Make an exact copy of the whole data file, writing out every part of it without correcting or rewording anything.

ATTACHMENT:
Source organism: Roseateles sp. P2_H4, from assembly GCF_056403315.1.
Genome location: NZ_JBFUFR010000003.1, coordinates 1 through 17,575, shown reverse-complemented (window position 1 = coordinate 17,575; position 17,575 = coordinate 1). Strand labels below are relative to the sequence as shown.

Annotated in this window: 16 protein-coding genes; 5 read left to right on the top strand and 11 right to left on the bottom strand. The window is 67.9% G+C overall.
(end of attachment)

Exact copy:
Source organism: Roseateles sp. P2_H4, from assembly GCF_056403315.1.
Genome location: NZ_JBFUFR010000003.1, coordinates 1 through 17,575, shown reverse-complemented (window position 1 = coordinate 17,575; position 17,575 = coordinate 1). Strand labels below are relative to the sequence as shown.

Annotated in this window: 16 protein-coding genes; 5 read left to right on the top strand and 11 right to left on the bottom strand. The window is 67.9% G+C overall.